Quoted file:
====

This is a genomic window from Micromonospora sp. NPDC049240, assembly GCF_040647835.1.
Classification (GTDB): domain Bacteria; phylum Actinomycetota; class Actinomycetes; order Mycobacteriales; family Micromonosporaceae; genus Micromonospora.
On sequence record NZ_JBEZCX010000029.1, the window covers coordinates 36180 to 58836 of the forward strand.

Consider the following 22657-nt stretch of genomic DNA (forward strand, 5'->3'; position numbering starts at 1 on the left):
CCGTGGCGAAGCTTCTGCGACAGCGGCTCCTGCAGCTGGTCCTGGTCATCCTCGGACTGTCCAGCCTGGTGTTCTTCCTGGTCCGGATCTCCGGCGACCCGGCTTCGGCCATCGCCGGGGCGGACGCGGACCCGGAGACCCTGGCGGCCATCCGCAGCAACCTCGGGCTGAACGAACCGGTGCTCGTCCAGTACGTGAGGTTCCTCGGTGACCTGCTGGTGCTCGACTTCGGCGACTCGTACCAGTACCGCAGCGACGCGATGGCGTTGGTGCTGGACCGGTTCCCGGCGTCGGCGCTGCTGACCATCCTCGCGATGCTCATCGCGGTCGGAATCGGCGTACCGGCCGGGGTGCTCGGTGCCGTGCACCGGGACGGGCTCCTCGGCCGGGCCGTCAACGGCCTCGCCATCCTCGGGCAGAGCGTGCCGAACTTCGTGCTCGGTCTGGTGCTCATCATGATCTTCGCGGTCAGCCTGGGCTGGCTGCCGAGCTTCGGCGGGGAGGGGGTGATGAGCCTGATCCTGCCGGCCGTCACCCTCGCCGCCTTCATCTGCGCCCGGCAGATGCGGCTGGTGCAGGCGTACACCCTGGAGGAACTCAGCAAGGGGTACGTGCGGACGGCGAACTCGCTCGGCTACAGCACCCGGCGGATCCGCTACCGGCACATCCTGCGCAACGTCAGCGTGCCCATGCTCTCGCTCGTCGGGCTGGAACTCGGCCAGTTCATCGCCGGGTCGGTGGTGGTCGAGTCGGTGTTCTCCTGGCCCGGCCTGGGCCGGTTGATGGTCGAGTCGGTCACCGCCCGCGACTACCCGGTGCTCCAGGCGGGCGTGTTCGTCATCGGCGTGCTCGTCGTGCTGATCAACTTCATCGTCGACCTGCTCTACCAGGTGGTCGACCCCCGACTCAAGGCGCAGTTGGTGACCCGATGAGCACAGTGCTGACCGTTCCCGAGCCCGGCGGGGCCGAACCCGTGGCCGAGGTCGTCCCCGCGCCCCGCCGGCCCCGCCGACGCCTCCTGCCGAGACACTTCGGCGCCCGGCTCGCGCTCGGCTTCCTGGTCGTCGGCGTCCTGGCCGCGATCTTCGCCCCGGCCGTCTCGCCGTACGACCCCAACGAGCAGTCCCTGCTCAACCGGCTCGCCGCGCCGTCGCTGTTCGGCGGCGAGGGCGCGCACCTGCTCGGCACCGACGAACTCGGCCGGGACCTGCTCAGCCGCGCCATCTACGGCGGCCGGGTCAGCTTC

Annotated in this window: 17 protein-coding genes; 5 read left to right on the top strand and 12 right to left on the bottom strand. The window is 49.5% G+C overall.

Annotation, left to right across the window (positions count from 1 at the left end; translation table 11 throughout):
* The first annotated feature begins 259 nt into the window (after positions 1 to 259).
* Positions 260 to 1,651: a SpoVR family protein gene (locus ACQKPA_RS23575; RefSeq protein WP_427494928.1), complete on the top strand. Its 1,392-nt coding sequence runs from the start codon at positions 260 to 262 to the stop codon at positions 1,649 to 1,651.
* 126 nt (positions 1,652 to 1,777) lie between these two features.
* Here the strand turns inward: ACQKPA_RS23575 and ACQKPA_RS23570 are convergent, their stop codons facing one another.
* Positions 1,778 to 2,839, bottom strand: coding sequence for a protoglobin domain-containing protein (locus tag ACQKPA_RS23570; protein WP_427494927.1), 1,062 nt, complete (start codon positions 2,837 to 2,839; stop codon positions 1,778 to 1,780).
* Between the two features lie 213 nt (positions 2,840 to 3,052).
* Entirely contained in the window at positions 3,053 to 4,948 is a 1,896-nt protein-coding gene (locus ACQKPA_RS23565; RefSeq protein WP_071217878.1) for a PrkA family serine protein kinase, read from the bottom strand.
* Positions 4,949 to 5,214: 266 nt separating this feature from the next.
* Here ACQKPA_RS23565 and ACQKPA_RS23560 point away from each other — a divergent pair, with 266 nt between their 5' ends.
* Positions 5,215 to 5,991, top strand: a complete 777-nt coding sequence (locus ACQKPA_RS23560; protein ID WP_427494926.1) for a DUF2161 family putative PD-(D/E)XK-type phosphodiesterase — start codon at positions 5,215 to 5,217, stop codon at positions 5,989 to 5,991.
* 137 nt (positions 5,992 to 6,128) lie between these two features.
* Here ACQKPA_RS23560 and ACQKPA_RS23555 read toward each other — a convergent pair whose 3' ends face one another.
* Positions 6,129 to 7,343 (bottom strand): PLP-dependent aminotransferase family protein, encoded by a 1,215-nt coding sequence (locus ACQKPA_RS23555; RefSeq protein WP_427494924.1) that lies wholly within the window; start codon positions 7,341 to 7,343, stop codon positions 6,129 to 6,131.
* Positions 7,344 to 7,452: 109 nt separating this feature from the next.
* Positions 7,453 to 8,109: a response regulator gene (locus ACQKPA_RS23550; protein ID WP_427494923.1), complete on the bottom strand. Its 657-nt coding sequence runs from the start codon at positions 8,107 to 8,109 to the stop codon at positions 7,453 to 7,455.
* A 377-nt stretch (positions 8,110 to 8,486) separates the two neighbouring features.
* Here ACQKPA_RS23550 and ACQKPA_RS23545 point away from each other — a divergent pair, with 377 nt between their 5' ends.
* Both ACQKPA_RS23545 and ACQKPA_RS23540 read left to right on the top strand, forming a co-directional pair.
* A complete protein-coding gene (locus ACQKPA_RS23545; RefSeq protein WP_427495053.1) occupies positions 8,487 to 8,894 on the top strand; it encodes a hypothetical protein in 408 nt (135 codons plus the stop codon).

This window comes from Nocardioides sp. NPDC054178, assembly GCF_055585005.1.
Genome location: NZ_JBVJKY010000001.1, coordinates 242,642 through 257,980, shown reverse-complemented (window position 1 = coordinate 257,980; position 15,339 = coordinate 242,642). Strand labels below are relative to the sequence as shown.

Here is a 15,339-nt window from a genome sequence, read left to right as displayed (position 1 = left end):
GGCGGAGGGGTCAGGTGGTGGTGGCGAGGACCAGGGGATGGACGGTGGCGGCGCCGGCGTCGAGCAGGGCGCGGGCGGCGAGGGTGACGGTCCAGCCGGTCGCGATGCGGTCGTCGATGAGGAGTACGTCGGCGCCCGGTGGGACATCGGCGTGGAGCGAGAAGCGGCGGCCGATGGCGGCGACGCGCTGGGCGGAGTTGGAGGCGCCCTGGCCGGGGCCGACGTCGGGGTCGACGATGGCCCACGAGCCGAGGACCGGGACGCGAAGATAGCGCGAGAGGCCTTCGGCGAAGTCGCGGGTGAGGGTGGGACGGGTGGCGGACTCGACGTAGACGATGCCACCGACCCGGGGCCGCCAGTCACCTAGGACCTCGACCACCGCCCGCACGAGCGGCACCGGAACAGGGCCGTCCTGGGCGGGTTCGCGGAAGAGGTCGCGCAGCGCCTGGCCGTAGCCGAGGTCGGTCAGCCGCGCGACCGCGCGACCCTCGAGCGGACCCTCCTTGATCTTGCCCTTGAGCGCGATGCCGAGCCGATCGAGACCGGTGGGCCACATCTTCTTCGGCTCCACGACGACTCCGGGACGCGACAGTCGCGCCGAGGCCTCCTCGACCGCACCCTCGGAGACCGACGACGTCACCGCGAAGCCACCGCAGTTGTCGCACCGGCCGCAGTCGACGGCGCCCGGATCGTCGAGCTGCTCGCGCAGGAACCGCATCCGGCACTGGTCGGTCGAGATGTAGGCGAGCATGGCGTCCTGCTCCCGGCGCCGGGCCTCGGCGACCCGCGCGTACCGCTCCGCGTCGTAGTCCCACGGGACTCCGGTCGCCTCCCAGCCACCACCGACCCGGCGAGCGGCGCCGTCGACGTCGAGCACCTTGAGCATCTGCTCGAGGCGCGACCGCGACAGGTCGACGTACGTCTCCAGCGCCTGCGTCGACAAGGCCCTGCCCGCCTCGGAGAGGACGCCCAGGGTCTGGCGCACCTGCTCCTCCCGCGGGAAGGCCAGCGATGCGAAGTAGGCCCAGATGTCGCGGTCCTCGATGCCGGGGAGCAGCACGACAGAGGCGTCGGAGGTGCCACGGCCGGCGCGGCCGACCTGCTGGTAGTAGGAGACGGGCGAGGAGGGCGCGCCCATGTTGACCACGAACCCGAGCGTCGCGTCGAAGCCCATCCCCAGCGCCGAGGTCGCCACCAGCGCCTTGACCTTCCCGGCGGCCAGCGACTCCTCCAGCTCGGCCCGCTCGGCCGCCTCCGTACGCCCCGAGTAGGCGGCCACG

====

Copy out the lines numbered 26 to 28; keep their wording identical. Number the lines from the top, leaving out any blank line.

* A complete protein-coding gene (locus ACQKPA_RS23545; RefSeq protein WP_427495053.1) occupies positions 8,487 to 8,894 on the top strand; it encodes a hypothetical protein in 408 nt (135 codons plus the stop codon).

This window comes from Nocardioides sp. NPDC054178, assembly GCF_055585005.1.
Genome location: NZ_JBVJKY010000001.1, coordinates 242,642 through 257,980, shown reverse-complemented (window position 1 = coordinate 257,980; position 15,339 = coordinate 242,642). Strand labels below are relative to the sequence as shown.